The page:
Jim:             

So you wrote another recent blog post called Inexplicable, talking about the origins of the universe. And you say “Science remains the best way to make quantitative sense of the natural world. This should be incontestable. To accept that science has limits, simply means that we can understand nature only imperfectly. This understanding is extremely efficient when it comes to questions within scientific reach, such as planetary orbits, the role of antibiotics or global warming. But it reaches a hard wall when it faces the first cause.” Okay. So this I think might be an interesting topic to a lot of our listeners. So on the one hand address this from the perspective of scientism again, so maybe people like Lawrence Krauss or Stephen Hawking, that sounds like you’re distinguishing yourselves from in terms of the ability to give a purely scientific answer to that and the supernaturalism response on the other hand that says God made it and this is something that’s going to be intractable to our scientific methods. And then how does your third way approach this same kind of question?

Marcelo:   

Okay. So yes, I definitely distinguish myself from the views from Stephen Hawking, Lawrence Krauss and many other people who are defending scientism. And the reason is that going just quickly going back to the metaphor of the island of knowledge and the ocean of the unknown, I also place in this ocean of the unknown regions which I call the unknowables. And the unknowables are questions that you may ask, which are very reasonable questions, but you just cannot answer within our current understanding of what science is and how it operates. And as you pointed out, I think the mother of all questions which are unknowable, is the origin of the universe, right? And the point there is the following is that wait didn’t people didn’t people invent something called quantum cosmology that says that the universe came out of nothing as a quantum fluctuation and that explains everything. And the answer is absolutely does not, right? Because, for many reasons, first of all, people have to understand what a model is, right? And a model is really a very incomplete and simplified description of reality.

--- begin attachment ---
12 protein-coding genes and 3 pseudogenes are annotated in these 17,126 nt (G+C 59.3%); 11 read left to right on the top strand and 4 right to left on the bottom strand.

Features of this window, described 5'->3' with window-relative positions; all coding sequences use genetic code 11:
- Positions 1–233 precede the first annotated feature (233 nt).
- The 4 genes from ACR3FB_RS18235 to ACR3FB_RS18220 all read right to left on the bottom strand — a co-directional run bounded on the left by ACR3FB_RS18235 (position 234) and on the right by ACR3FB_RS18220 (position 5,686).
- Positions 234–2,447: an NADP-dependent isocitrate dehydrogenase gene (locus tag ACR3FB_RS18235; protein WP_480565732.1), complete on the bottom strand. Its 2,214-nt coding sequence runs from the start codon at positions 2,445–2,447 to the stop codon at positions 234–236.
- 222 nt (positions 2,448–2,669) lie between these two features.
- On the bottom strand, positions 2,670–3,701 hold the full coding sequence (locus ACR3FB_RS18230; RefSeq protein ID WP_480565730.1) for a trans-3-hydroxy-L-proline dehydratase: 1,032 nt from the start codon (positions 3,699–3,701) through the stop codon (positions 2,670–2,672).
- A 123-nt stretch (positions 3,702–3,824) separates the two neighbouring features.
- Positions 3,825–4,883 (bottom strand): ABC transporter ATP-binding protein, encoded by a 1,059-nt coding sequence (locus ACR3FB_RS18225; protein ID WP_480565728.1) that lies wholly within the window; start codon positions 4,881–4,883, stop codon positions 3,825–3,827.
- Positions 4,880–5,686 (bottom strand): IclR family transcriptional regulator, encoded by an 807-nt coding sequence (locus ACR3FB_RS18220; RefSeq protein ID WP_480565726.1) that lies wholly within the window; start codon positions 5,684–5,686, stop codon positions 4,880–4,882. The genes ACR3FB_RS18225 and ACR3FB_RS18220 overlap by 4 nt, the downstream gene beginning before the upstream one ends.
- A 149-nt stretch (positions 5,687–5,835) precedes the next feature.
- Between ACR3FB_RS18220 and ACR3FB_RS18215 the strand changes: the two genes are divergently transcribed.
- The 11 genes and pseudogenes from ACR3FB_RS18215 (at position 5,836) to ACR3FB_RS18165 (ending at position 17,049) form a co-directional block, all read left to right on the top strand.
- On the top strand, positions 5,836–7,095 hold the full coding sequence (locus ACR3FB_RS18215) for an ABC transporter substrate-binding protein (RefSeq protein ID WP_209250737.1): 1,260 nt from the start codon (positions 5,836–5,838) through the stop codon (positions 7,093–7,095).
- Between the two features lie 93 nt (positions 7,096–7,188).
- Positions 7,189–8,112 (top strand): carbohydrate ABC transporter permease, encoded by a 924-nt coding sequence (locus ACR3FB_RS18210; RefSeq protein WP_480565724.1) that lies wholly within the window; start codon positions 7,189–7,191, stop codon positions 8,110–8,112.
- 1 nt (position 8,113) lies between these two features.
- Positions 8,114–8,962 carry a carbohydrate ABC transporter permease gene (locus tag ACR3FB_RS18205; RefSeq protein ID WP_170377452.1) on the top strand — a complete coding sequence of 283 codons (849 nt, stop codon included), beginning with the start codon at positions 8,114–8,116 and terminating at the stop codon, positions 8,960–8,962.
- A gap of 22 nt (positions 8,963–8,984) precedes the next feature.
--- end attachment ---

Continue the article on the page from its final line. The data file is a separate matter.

It’s sort of like we scientists are map makers, you know, models are like maps. And maps, they serve a purpose, but they are very simplified compared to what they’re mapping, right? So if I want to go from Hanover, New Hampshire to Cleveland, Ohio, I’m going to follow a map and that’s going to tell me the roads that I need to take to go there. But it’s going to tell me very little about all the different kinds of environments that I’m going to go through. So it’s going to serve a purpose, but it’s not going to give me a complete description of anything

Jim:            

A map that gave you all the details would be pretty useless, right?

Marcelo: